You can’t have missed the zombie epidemic the gaming world appears to have succumbed to recently. You can barely put down your virtual guns to get some rest before another release shuffles into view, offering yet another batch of the undead that only you are able to eradicate through the use of the kind of brutality that would make the average Daily Mail reader’s head explode.

The point will come when the joy of liberally blasting digital brain matter will wane, but for now we’ll continue to regard the relentless onslaught as a good thing. If you’re of the same opinion, then consider Age of Zombies.

You’ve no doubt encountered this strand of top-down, twin-stick (or analogue nub and face buttons in the PSP’s case) gaming before, so expect few surprises. Here you’re the wise-cracking and memorably named Barry Steakfries, and must travel through time zones decimating the hordes of zombies that get in your way.

Zombie lands

Your journey sees you setting off in prehistoric times before moving on to the 1930s, ancient Egypt, feudal Japan, and, finally, the future.

Each of the areas offers three zones, with an end-of-level boss encounter punctuating a time shift, and along the way you get access to an increasing arsenal of weapons that include a roster of very usual suspects (you know the type: shotgun, uzi, flamethrower, minigun, grenades, mines) - these appear as crates in random locations within the large-ish play areas.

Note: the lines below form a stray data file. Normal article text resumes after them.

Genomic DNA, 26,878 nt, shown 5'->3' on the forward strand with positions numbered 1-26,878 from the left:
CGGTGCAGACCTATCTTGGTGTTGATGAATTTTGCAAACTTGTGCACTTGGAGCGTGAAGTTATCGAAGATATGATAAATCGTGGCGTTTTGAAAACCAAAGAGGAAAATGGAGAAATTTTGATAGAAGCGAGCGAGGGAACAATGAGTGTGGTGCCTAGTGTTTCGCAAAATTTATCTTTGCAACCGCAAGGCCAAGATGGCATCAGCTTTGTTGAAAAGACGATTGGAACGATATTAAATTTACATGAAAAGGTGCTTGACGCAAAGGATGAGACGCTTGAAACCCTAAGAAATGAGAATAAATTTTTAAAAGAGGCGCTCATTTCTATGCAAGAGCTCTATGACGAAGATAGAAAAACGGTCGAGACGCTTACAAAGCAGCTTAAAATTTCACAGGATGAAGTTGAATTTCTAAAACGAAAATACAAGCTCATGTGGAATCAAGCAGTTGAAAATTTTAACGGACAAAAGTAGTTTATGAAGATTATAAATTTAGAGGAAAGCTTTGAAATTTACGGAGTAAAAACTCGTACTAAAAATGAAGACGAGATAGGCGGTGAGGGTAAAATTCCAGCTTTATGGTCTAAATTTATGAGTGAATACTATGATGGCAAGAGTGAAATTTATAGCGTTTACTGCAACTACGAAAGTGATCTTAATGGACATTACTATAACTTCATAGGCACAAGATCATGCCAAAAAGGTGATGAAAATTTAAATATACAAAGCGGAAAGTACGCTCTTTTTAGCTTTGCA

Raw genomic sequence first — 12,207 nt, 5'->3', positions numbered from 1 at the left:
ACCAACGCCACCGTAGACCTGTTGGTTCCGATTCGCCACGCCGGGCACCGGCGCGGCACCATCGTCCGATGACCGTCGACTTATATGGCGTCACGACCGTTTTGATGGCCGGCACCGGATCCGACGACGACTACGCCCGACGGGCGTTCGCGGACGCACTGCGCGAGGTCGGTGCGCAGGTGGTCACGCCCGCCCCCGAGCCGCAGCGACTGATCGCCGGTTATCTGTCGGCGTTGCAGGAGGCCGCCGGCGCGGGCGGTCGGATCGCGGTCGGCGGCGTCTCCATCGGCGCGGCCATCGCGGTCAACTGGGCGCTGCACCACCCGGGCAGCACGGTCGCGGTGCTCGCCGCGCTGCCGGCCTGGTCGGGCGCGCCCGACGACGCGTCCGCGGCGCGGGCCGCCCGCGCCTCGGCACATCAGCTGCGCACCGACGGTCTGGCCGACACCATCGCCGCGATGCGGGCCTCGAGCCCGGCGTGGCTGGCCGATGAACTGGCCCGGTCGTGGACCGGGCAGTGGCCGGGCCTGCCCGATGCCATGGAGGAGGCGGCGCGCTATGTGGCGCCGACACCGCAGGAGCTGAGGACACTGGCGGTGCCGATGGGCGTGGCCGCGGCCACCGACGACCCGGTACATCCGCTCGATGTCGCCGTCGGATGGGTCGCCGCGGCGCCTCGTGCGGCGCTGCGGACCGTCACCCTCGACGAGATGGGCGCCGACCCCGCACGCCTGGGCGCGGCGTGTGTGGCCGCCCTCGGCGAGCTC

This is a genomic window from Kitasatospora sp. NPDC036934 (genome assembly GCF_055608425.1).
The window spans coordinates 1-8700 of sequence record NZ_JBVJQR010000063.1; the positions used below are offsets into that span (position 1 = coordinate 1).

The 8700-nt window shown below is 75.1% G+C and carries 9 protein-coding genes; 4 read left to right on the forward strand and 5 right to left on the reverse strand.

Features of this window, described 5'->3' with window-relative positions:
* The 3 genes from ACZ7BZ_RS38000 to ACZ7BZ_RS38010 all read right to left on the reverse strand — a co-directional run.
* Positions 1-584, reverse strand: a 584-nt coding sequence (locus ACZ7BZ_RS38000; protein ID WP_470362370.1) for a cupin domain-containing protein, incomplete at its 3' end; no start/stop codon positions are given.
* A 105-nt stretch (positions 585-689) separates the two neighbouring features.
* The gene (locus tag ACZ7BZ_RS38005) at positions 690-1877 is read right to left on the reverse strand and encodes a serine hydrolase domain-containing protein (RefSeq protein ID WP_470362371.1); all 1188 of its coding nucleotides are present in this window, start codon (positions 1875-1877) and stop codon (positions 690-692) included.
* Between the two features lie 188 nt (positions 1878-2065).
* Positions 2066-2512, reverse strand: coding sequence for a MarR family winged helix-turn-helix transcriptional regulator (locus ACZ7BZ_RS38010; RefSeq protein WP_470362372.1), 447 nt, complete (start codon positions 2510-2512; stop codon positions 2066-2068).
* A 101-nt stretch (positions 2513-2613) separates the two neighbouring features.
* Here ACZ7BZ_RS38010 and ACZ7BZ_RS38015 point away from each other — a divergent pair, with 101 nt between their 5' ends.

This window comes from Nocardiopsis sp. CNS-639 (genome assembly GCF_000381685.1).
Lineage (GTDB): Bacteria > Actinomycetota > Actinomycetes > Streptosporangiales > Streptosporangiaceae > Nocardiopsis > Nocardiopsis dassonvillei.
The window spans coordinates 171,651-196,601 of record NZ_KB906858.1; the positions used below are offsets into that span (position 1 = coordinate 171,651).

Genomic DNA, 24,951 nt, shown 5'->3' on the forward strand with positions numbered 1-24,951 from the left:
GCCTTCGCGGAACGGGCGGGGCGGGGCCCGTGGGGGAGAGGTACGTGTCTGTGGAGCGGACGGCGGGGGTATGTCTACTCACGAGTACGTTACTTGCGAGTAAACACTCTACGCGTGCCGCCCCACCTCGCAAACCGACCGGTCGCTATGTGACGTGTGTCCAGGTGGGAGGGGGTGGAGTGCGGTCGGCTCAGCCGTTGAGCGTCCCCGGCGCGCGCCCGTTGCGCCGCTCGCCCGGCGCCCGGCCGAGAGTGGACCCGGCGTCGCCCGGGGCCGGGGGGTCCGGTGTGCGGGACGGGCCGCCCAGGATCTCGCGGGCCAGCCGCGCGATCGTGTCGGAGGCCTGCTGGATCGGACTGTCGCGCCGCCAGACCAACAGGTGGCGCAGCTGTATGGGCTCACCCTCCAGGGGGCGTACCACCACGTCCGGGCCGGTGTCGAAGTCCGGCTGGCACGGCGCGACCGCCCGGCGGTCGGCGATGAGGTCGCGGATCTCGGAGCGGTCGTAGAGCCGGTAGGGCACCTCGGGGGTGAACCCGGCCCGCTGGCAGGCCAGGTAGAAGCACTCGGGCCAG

Age of Zombie's play is pleasingly smooth and responsive, while the pace of the action keeps you on your toes - from the moment the first lifeless ghouls turn up, you won’t get any respite until the last one is downed.

Their numbers are impressive, too, and you’re guaranteed panic-inducing moments of scrambling towards a power-up, frantically holding back a screen-full of zombies with your weak, standard issue machine gun. The satisfaction of regaining the upper hand by massacring opponents following the acquisition of a more powerful weapon never diminishes.

A shame, then, that you’ll be through the Story mode in under an hour. And with only a Survival option to add limited substance, things feel a little on the light side - compare it, for instance, to fellow Minis offering Dracula - Undead Awakening, which offers fewer zones but considerably meatier play options.

Other niggles aren’t as serious, although still worth pointing out. Unlike the cute, detailed, cartoon-like visuals the music leaves much to be desired and many may find Barry’s relentless quips grate surprisingly quickly.

That aside, there’s a great deal of fun to be had with Age of Zombies. It doesn’t advance twin-stick shooter gaming in any way, but it remains an accomplished example of the genre and its quick-and-easy nature should see you returning for some mindless blasting enough times to get your money’s worth.